Online Bible Commentary
He Was Well Spoken Of
Acts 16:1 Then he came to Derbe and Lystra. And behold, a certain disciple was there, named Timothy, the son of a certain Jewish woman who believed, but his father was Greek. 2 He was well spoken of by the brethren who were at Lystra and Iconium. 3 Paul wanted to have him go on with him. And he took him and circumcised him because of the Jews who were in that region, for they all knew that his father was Greek. 4 And as they went through the cities, they delivered to them the decrees to keep, which were determined by the apostles and elders at Jerusalem. 5 So the churches were strengthened in the faith, and increased in number daily. (NKJV)
The time is A. D. 49. It has been a busy year for Paul. He attended the Jerusalem Council where the ruling from the church in Jerusalem was that Gentile believers would not need to be circumcised, as was the tradition of the Jews.
Next, Paul returned to the predominantly Gentile church in Antioch, Syria, now Antakya, Turkey, This has become the home church for Paul and Barnabas, the sponsors of Paul’s three missionary journeys. In Antioch, Paul continues to provide help to the church.
Also in A.D. 49 it is likely that Paul wrote the first of his letters, the letter to the Galatians. Paul visited the southern Galatia churches on all three of his missionary journeys so it is likely that this letter was written to them. However, it should be pointed out that some scholars believe that the letter was written to northern Galatia churches.
Finally, in this busy year, Paul begins his second missionary journey. Instead of sailing to first the Island of Cyprus and then to Asia Minor Paul travels overland, first north and then west, to southern Galatia. He takes Silas with him while Barnabas goes his separate way via the sea route taking his cousin Mark with him. Paul was not in favor of taking Mark because he had bailed on Paul and Barnabas on the first missionary journey.
In this passage, Paul first ministers in Derbe and then moves on to Lystra, the place of his stoning during his first missionary journey just four years earlier (v. 1a). Lystra was the home of the young man, Timothy, who has now become a disciple (v. 1b).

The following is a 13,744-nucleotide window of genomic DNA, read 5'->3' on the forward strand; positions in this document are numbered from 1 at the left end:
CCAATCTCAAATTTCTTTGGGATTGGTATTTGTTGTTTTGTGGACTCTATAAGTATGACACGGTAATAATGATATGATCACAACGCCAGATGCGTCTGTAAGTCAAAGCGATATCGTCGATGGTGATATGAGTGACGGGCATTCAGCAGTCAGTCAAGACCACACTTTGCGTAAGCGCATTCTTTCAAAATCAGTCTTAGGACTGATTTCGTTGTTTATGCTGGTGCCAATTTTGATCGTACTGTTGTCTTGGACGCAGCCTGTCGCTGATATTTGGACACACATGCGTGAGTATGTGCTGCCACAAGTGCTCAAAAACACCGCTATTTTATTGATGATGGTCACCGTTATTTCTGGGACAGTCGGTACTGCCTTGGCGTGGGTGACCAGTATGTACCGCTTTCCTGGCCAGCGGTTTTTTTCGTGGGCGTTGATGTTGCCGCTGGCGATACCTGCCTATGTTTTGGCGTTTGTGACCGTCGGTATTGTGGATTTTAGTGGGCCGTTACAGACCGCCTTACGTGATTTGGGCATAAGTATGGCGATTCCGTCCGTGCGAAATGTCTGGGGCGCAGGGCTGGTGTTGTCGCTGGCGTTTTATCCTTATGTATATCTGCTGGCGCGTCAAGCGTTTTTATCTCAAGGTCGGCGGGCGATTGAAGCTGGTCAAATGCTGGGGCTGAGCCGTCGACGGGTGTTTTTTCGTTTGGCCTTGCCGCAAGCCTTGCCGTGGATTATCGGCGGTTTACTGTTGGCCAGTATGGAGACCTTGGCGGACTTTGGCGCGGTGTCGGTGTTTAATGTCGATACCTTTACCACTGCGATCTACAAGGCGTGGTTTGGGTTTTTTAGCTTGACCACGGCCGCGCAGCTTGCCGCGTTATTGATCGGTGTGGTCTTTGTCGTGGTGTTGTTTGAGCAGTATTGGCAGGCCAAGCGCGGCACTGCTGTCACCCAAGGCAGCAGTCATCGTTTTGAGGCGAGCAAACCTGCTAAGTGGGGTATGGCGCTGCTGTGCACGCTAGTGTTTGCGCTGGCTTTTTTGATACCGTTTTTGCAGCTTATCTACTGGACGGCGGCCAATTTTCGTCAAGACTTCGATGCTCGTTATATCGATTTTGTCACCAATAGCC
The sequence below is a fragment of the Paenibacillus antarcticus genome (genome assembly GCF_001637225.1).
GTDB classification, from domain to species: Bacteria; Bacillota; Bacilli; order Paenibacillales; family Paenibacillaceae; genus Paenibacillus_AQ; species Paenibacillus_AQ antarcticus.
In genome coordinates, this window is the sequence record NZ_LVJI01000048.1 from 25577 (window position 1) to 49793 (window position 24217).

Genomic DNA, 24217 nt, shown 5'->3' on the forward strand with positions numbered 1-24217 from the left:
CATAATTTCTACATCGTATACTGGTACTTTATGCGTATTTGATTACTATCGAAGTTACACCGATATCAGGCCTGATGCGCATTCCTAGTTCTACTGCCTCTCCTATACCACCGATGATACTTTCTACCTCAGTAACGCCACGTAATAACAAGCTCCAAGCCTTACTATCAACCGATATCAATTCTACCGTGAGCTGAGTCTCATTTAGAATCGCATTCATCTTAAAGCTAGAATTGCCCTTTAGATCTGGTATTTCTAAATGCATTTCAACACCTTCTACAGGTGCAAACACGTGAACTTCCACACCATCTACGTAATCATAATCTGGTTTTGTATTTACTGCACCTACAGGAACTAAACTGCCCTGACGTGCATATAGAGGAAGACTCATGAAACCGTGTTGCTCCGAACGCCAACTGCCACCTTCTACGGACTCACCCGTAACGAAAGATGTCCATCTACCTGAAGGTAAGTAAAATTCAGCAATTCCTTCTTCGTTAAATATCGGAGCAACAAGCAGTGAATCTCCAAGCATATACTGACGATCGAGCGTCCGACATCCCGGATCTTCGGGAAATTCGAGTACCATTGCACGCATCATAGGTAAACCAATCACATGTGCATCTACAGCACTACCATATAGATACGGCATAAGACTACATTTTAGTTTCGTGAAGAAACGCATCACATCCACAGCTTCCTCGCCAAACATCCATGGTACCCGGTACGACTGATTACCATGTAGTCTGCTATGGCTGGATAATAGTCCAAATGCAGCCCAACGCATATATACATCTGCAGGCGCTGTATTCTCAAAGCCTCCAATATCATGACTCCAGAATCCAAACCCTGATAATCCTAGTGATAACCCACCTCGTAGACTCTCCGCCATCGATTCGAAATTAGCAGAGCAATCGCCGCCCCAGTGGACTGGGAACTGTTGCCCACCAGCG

Timothy, to whom Paul would later write the letters known as 1 and 2 Timothy, was the son of a Jewish mother named Eunice and a Greek father who likely was deceased by this time (v. 1c). Eunice and her mother, Timothy’s grandmother, Lois were strong Jewish converts to Christianity.
Timothy had apparently grown strong in his faith, likely through the influence of his mother and grandmother (2. Timothy 1:5). He “was well spoken of” by Christians at, not only his church in Lystra, but also by the church in Iconium, some 30 miles to the north (v. 2).
Paul asked Timothy to join him on his journey, but he first circumcised Timothy because “his father was Greek” (v. 3). Since his father was a Gentile, Jews would know that Timothy had not been circumcised. At first glance this circumcision seems to go against the ruling of the Jerusalem Council.
But Paul saw this as a necessity to advance the Gospel. Since Timothy was half Jew and half Gentile Paul knew that he would not be accepted by the Jews without being circumcised. Timothy would not be able to evangelize Jews and, consequently, Paul’s work with them would also be hindered.
As Paul, Silas and Timothy traveled to the four Galatian churches at Derbe, Lystra, Iconium and Antioch, Psidia, they discipled and delivered the decree from the Jerusalem Council (v. 4). The decree was especially welcome to Gentile believers who would not be required to be circumcised and “the churches were strengthened in the faith, and increased in number daily” (v. 5).
So Timothy “was well spoken of” by his fellow Christians. He was a product of two strong Christians, his mother Eunice and his grandmother Lois. He was an example of the influence we can have on our children and grandchildren.
We can influence our children and grandchildren by making sure they receive good Christian training. But, more importantly, we ourselves should read them the Bible and train them up in the way of the Lord. Part of this training is to live a life of Christian values. Often our actions will influence them more than our words.